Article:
Wondering who can benefit from hearing aids? The obvious answer is, anybody who has trouble hearing! And that’s a large number; hearing loss is one of the most common physical conditions in Nevada and across the United States, affecting approximately 48 million people.
But it won’t help with all types of hearing loss – and it may actually be an effective treatment for certain individuals whose hearing is fine!
Understanding Hearing Loss
Hearing loss occurs when tiny hair cells in the inner ear become damaged. This can be the result of a variety of factors including natural aging, noise exposure, disease, trauma, and medication use. Surprisingly, not everybody with hearing loss is aware of their condition.
Symptoms of hearing loss aren’t always easily noticeable because changes to hearing tend to occur very gradually over time. High frequencies are the first to be affected, and your brain is remarkably good at compensating for loss in these frequencies by diverting cognitive resources from other areas in order for you to hear better. Similarly, when the hearing loss is confined to only one ear, the other one becomes more adept at picking up sounds. It takes the average Las Vegas resident with hearing loss a full seven years to seek treatment.
Recognizing the symptoms of hearing loss will help you know when to visit an audiologist. These include:
- You believe that people mumble when they speak.
- You frequently ask others to repeat themselves.
- You have difficulty understanding women and children.
- You experience tinnitus (ringing in your ears).
- You turn up the volume when watching TV or listening to music.
- You have trouble hearing everyday household sounds (e.g., ringing doorbell).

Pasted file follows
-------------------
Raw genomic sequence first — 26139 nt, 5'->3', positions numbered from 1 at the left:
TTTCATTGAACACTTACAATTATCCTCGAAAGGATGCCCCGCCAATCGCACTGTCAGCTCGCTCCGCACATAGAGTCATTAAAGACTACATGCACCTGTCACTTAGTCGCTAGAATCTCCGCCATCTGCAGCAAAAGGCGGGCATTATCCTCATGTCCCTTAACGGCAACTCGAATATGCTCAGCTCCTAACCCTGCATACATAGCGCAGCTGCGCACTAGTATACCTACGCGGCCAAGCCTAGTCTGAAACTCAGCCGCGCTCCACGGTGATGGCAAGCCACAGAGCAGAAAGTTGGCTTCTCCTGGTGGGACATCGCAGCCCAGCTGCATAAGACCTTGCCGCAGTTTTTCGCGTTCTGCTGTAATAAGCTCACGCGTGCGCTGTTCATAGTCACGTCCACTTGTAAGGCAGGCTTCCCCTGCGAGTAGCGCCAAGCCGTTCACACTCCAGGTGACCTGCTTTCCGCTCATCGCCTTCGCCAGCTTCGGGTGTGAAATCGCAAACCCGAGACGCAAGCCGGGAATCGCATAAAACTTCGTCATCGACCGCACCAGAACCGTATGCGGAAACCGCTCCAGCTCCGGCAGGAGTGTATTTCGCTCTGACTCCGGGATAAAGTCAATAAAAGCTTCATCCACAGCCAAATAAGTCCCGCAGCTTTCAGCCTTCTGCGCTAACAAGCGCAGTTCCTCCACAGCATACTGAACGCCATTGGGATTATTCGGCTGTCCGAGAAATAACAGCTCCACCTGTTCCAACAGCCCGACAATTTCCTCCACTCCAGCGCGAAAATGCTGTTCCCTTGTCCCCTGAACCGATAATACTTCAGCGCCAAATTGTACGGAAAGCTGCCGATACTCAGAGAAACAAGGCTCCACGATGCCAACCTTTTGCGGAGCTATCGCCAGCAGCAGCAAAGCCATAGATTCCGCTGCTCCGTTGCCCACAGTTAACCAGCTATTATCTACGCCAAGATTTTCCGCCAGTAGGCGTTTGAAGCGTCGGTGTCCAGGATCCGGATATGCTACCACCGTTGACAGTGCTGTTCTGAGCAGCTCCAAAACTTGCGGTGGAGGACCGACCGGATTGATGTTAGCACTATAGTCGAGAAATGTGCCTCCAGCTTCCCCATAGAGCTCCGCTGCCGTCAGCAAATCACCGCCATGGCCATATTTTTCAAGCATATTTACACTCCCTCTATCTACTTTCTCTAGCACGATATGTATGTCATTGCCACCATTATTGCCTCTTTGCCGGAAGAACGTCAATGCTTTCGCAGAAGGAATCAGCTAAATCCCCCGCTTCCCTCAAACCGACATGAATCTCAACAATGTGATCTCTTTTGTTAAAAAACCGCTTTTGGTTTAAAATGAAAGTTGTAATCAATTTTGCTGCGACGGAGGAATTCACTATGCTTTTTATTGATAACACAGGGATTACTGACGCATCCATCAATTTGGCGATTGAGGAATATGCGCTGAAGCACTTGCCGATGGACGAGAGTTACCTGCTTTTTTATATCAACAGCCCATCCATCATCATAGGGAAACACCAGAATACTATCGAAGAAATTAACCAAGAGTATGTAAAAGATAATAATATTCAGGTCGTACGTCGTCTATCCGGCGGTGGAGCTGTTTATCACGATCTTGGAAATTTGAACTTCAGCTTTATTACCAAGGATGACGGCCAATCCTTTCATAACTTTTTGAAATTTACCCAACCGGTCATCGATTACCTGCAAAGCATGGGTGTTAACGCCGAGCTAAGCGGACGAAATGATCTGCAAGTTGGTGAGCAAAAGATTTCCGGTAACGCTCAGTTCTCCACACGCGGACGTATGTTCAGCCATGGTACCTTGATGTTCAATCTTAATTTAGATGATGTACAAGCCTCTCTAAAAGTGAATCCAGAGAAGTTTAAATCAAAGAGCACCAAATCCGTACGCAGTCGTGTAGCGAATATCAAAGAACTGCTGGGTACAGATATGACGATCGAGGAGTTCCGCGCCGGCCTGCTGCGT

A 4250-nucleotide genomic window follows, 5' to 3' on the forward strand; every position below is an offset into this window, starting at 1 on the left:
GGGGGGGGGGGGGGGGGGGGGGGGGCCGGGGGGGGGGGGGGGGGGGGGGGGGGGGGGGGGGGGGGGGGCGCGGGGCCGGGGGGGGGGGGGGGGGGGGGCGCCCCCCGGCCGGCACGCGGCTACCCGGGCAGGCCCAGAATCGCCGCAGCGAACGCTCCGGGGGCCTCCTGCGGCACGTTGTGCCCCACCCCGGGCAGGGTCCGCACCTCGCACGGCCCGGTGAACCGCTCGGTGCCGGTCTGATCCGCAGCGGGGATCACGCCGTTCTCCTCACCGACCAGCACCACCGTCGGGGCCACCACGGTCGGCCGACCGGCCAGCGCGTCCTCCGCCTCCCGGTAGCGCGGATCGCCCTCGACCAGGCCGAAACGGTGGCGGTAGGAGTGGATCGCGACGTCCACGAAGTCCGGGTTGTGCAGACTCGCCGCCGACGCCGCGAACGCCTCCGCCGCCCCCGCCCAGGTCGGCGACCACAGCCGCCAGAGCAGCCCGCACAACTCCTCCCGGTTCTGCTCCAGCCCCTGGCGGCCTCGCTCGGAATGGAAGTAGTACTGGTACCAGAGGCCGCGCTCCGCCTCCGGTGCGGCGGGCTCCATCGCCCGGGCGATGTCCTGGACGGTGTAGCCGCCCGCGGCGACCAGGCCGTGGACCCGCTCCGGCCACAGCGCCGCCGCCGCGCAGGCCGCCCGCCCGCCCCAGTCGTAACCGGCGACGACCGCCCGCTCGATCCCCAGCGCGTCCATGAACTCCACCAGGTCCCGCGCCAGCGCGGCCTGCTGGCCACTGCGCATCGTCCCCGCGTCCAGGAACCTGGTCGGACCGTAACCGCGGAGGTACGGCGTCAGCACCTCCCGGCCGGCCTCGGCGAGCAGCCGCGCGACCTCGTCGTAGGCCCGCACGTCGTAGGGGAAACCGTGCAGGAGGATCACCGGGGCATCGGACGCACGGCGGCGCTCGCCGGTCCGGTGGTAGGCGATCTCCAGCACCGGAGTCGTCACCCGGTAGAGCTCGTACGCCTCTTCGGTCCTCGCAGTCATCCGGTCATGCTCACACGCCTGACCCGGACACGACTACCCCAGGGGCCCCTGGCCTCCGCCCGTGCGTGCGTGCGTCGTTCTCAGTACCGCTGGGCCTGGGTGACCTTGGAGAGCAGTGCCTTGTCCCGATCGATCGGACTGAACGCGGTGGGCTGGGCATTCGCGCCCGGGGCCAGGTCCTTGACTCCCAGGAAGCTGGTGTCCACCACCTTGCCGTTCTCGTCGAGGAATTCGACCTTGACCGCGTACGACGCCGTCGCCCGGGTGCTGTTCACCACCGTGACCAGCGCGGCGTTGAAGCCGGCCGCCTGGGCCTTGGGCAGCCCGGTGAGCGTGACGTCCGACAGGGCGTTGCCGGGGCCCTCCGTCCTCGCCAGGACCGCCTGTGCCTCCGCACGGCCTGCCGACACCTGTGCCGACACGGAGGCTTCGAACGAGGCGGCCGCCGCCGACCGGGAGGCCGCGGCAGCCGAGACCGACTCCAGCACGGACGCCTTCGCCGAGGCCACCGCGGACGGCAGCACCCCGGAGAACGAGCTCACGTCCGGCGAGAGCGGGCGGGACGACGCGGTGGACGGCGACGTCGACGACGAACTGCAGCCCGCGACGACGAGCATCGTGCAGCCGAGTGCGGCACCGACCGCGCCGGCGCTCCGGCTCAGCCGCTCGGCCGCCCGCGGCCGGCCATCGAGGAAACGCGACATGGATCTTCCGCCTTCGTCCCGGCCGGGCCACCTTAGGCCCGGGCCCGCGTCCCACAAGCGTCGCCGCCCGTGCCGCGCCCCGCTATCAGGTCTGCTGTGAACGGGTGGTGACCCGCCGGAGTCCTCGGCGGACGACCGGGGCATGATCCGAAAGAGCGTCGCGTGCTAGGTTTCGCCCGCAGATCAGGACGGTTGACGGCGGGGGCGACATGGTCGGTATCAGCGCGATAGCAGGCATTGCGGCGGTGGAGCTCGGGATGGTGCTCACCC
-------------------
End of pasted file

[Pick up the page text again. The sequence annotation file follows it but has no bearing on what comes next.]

- You have difficulty following conversations in large group settings, especially when there is a lot of background noise.
- You have difficulty hearing unless you are directly facing the speaker.
Are Hearing Aids the Right Solution?
For most people with hearing loss, hearing aids are the best treatment. Sensorineural hearing loss, also known as nerve deafness, occurs when there is damage to the inner ear. There is no cure for this type of hearing loss, but hearing aids are effective for these patients; their ability to amplify sounds enables better hearing. Nine out of ten people with hearing loss suffer from this type.
Those with conductive hearing loss might not need hearing aids. Conductive loss occurs when there is damage to the outer or inner ears. In many cases, surgery or medications can reverse symptoms and restore hearing to normal. Unfortunately, this type of hearing loss is much rarer. Only about ten percent of patients experience conductive hearing loss.
Tinnitus sufferers may also benefit from hearing aids – even if they don’t have hearing loss! While there is a correlation between the two, not everybody with hearing loss has tinnitus – and not everybody with tinnitus has hearing loss. Hearing aids are a surprisingly effective treatment for those experiencing a ringing in the ears; by turning up the volume to boost background noises, they are able to cover up or “mask” the ringing in their ears.
The person best equipped to determine whether you can benefit from hearing aids is an audiologist. If you’re wondering whether you need them, we urge you to schedule an appointment for a hearing test today.